Conventional Wisdom isn’t Always Right
Mar 14, 1994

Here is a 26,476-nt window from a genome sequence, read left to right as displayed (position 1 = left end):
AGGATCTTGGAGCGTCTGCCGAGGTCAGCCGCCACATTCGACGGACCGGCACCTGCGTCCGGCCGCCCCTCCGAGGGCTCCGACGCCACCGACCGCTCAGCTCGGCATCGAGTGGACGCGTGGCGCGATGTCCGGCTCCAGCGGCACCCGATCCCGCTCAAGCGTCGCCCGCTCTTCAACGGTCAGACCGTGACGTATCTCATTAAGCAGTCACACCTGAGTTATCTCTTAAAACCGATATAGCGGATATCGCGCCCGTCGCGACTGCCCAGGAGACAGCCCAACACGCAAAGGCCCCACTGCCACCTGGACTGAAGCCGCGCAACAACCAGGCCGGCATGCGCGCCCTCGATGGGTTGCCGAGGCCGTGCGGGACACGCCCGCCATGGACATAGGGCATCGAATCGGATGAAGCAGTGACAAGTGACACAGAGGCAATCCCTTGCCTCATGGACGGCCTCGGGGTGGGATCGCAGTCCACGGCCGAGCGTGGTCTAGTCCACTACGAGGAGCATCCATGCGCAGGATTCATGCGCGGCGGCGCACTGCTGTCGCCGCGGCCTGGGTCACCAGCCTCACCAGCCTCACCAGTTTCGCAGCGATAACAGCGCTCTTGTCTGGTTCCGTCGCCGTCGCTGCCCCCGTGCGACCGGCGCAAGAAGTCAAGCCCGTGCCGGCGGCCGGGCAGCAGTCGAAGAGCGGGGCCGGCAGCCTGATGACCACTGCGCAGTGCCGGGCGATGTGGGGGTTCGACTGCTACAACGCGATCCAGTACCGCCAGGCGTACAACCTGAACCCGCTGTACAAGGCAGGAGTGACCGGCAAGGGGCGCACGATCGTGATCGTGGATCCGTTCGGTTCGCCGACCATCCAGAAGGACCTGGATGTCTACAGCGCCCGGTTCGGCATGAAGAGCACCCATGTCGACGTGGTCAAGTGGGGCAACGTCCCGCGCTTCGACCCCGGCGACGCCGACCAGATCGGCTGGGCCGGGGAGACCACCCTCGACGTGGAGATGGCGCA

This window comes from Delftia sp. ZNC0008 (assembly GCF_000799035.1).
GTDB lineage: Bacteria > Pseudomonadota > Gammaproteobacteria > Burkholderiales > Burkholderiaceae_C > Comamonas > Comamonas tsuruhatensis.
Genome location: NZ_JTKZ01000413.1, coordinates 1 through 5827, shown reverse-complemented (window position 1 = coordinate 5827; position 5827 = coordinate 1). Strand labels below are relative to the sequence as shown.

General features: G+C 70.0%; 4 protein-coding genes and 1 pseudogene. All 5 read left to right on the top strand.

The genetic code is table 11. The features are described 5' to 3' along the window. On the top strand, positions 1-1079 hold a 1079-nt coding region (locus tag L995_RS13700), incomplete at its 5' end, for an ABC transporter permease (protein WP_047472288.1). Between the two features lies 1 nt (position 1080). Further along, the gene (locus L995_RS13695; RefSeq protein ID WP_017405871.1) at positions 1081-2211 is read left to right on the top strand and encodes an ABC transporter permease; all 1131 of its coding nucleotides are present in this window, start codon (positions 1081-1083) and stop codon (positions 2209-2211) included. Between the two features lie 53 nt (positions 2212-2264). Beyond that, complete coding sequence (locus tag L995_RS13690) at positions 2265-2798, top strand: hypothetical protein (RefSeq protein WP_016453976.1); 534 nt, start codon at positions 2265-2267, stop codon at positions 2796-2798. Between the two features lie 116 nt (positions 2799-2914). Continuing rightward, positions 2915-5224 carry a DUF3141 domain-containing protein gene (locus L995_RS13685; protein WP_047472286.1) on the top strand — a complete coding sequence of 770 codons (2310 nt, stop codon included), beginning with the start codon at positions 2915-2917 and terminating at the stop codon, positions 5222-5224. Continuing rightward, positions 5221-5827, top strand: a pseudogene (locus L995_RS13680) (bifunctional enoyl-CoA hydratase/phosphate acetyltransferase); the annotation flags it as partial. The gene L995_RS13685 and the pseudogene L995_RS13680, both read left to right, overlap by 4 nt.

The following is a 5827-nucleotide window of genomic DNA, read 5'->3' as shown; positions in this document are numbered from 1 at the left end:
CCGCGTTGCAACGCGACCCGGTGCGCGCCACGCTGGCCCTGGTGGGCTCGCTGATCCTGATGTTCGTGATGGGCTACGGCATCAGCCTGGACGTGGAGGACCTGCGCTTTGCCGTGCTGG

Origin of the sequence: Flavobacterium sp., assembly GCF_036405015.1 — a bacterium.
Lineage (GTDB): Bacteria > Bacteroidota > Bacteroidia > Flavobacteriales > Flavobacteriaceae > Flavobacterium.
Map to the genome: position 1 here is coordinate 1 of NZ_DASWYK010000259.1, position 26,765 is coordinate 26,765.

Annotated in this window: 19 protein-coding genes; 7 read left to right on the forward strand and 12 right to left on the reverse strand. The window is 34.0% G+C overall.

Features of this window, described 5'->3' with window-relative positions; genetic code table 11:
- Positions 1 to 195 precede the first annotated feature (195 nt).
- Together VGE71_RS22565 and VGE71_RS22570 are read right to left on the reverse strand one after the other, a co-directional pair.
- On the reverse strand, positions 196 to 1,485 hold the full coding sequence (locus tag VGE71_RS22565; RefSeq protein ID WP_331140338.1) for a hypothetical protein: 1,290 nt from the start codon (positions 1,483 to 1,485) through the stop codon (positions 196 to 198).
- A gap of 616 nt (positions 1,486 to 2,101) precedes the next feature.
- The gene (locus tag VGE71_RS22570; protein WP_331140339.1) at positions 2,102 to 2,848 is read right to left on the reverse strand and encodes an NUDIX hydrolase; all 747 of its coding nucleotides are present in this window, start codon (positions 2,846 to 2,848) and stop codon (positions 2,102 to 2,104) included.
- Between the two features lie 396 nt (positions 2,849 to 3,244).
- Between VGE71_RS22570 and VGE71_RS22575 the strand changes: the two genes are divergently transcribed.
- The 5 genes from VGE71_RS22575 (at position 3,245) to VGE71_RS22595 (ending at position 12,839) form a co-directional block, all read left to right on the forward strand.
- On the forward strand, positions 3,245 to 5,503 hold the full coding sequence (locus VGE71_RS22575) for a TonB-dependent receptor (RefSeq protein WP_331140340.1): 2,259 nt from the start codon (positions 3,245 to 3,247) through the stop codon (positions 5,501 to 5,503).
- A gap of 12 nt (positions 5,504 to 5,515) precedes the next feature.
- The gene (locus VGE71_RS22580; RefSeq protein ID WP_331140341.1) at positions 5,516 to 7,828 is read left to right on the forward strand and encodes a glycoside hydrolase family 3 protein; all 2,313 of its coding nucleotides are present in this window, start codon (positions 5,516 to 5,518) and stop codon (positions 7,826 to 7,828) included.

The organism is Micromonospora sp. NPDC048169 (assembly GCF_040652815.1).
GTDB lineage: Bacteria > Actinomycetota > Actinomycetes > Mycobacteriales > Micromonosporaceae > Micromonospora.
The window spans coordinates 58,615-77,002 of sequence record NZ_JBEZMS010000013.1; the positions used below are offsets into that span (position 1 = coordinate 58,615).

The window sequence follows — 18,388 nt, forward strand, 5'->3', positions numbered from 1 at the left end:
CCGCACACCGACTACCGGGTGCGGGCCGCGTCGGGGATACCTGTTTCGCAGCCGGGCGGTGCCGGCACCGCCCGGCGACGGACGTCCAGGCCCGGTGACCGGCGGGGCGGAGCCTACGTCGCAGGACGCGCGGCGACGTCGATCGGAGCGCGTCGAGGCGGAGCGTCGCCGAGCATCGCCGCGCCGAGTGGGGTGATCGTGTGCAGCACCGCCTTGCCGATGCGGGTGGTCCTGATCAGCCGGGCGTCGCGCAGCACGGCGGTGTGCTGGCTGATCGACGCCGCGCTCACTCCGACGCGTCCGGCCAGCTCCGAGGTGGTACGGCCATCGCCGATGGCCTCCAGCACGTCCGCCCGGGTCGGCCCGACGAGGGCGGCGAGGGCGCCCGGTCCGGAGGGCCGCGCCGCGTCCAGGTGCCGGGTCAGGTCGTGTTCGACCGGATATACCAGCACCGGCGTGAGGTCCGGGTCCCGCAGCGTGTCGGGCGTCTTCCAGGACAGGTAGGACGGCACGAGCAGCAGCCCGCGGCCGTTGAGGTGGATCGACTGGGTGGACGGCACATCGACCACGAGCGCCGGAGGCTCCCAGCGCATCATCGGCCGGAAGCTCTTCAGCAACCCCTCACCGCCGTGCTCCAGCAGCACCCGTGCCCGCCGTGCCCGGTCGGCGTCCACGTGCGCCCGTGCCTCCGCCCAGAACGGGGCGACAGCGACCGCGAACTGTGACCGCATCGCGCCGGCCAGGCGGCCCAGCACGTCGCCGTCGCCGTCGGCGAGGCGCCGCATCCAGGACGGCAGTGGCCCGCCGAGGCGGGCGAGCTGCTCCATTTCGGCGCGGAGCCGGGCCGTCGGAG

Conventional wisdom (CW) isn’t always so “wise.” Let’s take a look at some of the wisdom frequently heard in the halls and conference rooms of A/E and environmental consulting firms: The company will be profitable if every job it takes on is profitable. This has to be one of the most common misconceptions. The fact is this— you can make a profit on every single job you perform and still lose money. How can that be? It happens when the firm is not doing it enough (in other words, the firm does not have enough work). The firm may do four jobs, all of which make a “profit” based on the project budget, but it really needs eight of these jobs to make a profit as a company. What the firm thinks is profitable currently won’t make money in the long term if the real overhead is fully factored in. You can’t make money if you take jobs below your breakeven multiplier. This, too, is B.S. The error here is assuming that your firm is operating at peak production capacity, which is rarely the case in most firms. The truth is, if you can add any revenue without increasing your costs, you’ll make money. Consider a firm with 50 employees and a 170% overhead rate. Management figures that it should price services at around 3.02 times raw labor. An opportunity comes in with a 2.0 multiplier and is immediately passed on. But if that 2.0 job can be done by salaried people who do not get paid overtime and the company does not need to add any more staff, it might be foolish to pass on it. Look at how manufacturing firms make pricing decisions— the breakeven point varies based on plant utilization and capacity. Every job should go through a formal, go/no-go decision-making process. This, too, is preposterous, unless a firm does only a few jobs in the course of a year. Most firms are doing lots of jobs with fees in the range of $10,000 to $25,000. We have one client with 200 employees that did over 4000 projects last year— if they had to make a go/no-go decision on every job, they’d have spent all their time in meetings doing just that. Proposal and marketing expenses should be tracked by job. I have vacillated on this issue over the years, but have decided that tracking these costs is usually a waste of time. The real question is: Do you want to go after the job or not, and if so, what do you think you will have to spend to get it? Is the risk worth the potential reward? If so, go for it. Don’t waste time trying to collect nickels you can roll into the job cost— charge what the market will bear, no more and no less. You have to have better-than-normal benefits if you want better-than-average employees. This may make sense for some businesses, but not A/E or environmental consulting firms. When’s the last time you heard of a star performer who quit his or her job because the employer didn’t provide dental insurance? It’s just not happening. I’m more interested in the employee who wants a chance to work hard, take on a lot, and get paid well if the company performs— not the one looking for eyewear coverage. Match your benefits to what other firms are doing, but don’t try to outdo them. Today’s employees demand flex-time. No doubt, many employees like it, but flex-time policies have no place in a design firm. The problem is this. Because flex-time schedules usually revolve around fitting in your “eight hours” each day, it sets an expectation of a 40-hour work week. And a 40-hour work week for salaried people isn’t good enough, especially when the most competitive firms in this business have their people working 50 to 55 hours per week. Let those employees who want flex-time go to work for another firm and get laid off two years from now when the firm experiences “economic difficulties.” I’d rather be employed over the long haul than be home by 4:00 each day for the next year or two so I don’t miss Oprah. Satellite offices won’t make money for the first couple of years. I cringe every time I hear this. You can make money right away in a satellite office if you match the labor and the overhead to the work you can generate. You will not make money if you rent a lot of space in anticipation of expansion and hire a secretary and three technical people before you have the work. Principals who set such low expectations for the performance of satellite offices are the reason too many branch offices don’t make any money. Keeping score causes unhealthy internal competition, which is bad. Internal competition can be good if it exposes those people or groups not carrying their weight, inspires people to do more or better work than they would otherwise, and increases the firm’s overall success. When I hear people complaining about internal competition, it’s usually the ones who head up groups that have 55% utilization rates and 2.35 earned multipliers. The people they are complaining about as too competitive are the ones with 83% utilization rates and 2.95 multipliers who aren’t happy with their performance. Is the answer to stop measuring so the weak link feels better? I think not. Originally published 3/14/1994
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